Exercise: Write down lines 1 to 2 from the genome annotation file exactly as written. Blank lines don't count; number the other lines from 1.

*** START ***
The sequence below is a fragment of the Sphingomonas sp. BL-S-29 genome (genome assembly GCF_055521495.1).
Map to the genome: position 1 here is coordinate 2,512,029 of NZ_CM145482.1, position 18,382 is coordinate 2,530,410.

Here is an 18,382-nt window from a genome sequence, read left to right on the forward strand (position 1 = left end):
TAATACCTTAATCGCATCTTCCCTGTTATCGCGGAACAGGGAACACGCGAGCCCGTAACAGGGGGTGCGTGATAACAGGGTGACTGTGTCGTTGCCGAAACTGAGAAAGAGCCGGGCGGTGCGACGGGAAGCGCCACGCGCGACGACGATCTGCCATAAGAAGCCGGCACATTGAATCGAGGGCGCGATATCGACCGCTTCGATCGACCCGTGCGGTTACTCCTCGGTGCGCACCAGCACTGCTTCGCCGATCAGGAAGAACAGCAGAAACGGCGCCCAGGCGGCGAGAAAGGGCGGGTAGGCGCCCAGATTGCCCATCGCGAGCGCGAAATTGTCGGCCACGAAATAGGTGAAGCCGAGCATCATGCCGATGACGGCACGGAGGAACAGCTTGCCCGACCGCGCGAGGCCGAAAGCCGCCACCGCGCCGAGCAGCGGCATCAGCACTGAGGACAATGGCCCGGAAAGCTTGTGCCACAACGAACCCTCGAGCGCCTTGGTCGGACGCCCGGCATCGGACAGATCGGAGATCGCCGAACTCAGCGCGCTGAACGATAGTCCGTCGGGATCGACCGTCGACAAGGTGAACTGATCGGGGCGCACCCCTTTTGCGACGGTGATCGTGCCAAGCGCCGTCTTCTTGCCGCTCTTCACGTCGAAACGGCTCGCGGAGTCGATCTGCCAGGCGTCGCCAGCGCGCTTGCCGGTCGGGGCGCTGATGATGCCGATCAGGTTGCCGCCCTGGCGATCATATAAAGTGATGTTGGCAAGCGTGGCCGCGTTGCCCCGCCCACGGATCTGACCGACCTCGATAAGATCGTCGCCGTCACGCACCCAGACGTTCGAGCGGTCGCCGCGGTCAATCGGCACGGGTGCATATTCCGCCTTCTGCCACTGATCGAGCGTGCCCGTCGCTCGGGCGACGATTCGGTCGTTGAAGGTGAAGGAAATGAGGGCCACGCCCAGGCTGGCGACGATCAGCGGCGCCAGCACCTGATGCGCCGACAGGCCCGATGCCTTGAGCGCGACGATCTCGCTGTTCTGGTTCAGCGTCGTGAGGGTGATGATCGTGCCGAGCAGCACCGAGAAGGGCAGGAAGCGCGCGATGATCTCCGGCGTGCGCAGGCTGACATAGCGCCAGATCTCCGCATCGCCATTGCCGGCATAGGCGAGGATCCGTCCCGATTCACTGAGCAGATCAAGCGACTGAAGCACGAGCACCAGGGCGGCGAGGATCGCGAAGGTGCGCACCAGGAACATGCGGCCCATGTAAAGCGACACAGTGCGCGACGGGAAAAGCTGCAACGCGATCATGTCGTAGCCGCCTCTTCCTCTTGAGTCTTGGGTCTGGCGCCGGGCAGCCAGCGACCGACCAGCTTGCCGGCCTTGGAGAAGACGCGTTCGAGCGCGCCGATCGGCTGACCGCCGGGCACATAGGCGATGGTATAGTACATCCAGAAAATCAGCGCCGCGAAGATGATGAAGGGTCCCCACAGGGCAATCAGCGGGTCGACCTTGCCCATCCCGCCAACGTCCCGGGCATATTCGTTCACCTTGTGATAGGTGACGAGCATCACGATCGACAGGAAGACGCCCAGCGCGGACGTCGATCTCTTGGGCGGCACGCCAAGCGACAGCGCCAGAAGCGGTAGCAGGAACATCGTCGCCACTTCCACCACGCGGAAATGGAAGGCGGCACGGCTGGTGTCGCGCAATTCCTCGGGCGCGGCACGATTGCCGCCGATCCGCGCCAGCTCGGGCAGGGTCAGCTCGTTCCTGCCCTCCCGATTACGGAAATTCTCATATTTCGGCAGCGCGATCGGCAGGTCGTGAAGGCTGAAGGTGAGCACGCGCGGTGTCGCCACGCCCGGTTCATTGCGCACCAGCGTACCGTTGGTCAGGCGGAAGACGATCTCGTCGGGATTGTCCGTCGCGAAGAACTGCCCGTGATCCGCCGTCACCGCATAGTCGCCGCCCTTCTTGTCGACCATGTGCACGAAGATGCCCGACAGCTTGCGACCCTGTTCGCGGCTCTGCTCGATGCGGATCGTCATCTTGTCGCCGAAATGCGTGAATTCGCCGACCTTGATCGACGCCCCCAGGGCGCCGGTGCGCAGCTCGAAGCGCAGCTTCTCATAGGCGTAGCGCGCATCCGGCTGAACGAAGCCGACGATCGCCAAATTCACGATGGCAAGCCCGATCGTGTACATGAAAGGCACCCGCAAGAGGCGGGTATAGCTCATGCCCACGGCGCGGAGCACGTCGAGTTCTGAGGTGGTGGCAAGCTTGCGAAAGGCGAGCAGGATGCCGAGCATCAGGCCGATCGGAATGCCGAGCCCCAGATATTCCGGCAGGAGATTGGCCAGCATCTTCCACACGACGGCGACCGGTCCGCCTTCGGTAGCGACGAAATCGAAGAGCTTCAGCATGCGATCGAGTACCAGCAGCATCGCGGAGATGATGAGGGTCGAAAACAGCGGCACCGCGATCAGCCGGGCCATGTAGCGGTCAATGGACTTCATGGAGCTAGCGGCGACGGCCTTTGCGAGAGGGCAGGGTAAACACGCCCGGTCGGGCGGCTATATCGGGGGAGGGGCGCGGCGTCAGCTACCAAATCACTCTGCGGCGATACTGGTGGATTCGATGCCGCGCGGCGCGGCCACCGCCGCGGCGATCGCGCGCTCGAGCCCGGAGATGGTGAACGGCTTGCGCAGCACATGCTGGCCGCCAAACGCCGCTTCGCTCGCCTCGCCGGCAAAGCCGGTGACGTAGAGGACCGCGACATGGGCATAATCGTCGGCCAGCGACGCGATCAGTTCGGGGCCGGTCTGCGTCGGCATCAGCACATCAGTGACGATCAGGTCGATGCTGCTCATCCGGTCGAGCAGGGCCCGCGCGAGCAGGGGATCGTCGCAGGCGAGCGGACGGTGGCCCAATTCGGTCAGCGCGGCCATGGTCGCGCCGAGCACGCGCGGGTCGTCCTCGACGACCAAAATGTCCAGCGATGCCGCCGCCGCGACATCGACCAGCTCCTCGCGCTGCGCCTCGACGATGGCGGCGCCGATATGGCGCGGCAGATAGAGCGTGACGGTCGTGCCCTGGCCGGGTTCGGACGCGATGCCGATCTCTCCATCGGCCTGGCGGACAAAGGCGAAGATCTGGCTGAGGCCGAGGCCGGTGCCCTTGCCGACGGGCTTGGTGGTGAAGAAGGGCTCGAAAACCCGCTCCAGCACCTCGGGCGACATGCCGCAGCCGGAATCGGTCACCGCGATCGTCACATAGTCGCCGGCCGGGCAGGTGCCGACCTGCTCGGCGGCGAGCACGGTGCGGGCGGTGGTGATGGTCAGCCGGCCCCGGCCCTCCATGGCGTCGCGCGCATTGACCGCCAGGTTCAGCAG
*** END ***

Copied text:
The sequence below is a fragment of the Sphingomonas sp. BL-S-29 genome (genome assembly GCF_055521495.1).
Map to the genome: position 1 here is coordinate 2,512,029 of NZ_CM145482.1, position 18,382 is coordinate 2,530,410.